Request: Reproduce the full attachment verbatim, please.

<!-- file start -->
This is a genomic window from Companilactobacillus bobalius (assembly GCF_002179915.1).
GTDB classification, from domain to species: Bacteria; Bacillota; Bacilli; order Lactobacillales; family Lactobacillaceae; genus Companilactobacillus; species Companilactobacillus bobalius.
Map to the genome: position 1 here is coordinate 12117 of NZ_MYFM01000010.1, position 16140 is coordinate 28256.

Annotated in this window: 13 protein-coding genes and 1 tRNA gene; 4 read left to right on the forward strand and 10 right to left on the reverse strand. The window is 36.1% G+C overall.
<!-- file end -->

This is a genomic window from Companilactobacillus bobalius (assembly GCF_002179915.1).
GTDB classification, from domain to species: Bacteria; Bacillota; Bacilli; order Lactobacillales; family Lactobacillaceae; genus Companilactobacillus; species Companilactobacillus bobalius.
Map to the genome: position 1 here is coordinate 12117 of NZ_MYFM01000010.1, position 16140 is coordinate 28256.

Annotated in this window: 13 protein-coding genes and 1 tRNA gene; 4 read left to right on the forward strand and 10 right to left on the reverse strand. The window is 36.1% G+C overall.